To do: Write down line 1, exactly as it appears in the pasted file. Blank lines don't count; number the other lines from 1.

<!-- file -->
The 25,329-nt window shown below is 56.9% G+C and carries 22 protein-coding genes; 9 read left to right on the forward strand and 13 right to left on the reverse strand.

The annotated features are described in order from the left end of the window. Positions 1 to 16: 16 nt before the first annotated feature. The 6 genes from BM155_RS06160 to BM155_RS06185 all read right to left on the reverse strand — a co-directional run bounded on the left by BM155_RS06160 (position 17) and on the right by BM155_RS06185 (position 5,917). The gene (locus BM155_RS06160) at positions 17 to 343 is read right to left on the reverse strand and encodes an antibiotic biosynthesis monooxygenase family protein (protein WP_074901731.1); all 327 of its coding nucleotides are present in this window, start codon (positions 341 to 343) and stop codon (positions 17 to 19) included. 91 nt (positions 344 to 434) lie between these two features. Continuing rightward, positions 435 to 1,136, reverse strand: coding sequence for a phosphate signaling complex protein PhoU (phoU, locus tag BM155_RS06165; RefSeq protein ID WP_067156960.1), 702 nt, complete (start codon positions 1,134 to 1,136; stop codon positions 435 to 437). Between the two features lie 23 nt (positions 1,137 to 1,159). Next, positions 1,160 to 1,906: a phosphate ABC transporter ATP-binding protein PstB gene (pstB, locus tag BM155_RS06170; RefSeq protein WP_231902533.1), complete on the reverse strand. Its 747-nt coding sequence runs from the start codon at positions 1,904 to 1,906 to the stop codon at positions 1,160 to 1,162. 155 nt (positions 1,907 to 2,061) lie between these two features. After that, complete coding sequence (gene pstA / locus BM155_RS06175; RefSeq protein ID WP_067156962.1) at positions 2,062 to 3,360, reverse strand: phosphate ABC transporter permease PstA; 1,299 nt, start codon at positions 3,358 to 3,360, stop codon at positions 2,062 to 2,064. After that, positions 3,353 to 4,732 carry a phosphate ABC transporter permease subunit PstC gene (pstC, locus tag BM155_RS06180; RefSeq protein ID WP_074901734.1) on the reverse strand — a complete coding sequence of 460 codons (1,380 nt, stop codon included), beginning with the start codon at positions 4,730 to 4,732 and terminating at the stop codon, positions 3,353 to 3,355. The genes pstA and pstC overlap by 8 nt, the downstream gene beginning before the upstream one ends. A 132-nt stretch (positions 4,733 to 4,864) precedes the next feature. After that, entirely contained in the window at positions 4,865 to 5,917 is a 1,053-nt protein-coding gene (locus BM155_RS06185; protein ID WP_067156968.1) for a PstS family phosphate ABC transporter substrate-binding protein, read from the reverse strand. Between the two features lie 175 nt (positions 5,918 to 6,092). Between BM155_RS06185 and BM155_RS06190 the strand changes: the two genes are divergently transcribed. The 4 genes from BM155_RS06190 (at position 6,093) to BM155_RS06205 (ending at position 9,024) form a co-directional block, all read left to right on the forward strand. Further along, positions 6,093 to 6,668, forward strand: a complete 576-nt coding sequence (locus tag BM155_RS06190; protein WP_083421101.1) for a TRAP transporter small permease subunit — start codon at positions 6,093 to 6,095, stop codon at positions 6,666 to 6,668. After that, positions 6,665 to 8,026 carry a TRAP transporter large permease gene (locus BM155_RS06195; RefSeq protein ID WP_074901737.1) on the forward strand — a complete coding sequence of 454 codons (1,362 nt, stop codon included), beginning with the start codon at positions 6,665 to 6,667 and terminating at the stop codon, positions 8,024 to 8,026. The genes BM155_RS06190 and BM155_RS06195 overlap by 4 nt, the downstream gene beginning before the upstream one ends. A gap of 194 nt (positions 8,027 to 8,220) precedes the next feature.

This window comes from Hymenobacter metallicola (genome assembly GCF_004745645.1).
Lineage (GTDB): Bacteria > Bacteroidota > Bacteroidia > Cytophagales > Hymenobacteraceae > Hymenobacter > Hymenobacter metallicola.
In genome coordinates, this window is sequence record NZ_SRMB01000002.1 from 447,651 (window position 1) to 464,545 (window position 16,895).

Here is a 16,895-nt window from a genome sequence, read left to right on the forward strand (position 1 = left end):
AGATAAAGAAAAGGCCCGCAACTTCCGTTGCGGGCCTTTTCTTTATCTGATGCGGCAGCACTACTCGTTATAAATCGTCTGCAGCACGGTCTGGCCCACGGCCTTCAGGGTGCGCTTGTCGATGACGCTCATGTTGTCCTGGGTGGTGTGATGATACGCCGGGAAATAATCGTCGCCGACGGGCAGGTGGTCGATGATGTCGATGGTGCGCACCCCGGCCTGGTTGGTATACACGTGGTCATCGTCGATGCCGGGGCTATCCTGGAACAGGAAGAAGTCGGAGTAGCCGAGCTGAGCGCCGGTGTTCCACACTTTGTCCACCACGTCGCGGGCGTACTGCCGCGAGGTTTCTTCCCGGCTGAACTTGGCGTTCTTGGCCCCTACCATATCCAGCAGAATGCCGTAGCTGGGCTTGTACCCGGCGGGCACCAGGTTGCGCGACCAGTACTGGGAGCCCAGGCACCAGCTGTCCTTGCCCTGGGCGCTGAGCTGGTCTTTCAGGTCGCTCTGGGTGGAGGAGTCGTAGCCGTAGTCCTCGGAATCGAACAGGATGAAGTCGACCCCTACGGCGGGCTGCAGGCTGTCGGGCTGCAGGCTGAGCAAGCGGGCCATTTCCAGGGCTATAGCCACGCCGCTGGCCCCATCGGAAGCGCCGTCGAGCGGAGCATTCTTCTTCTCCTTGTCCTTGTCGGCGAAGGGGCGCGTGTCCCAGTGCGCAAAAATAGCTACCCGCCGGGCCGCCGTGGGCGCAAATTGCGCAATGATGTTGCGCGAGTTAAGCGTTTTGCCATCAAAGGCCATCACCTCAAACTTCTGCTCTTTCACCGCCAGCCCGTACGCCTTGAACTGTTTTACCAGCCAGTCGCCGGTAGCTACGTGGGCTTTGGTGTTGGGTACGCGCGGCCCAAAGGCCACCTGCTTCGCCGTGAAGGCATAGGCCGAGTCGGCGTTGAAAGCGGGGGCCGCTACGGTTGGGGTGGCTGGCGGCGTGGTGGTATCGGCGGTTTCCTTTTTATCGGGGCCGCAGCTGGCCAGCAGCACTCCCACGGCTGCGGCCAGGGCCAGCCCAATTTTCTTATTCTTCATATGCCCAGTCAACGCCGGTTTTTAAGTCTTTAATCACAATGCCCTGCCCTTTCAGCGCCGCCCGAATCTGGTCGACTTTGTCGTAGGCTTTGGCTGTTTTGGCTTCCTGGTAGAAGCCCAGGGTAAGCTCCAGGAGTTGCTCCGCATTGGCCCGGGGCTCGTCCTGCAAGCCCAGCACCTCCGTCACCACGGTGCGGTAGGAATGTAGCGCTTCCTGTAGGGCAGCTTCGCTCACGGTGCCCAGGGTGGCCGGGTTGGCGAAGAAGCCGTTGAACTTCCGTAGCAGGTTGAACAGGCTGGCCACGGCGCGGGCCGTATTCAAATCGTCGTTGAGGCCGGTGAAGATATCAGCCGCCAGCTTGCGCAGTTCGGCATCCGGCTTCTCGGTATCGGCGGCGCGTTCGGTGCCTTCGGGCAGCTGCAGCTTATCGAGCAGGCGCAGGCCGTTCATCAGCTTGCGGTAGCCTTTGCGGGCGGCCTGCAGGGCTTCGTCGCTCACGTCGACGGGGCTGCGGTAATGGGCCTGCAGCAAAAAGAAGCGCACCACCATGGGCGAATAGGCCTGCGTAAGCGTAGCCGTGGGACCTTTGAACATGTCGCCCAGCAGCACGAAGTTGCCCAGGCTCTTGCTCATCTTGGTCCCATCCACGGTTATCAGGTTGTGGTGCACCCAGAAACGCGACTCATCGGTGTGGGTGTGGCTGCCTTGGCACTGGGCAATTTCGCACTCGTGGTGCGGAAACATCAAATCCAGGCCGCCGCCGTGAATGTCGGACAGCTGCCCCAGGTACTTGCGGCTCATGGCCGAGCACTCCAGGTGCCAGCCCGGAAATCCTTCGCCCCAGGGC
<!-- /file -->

The 25,329-nt window shown below is 56.9% G+C and carries 22 protein-coding genes; 9 read left to right on the forward strand and 13 right to left on the reverse strand.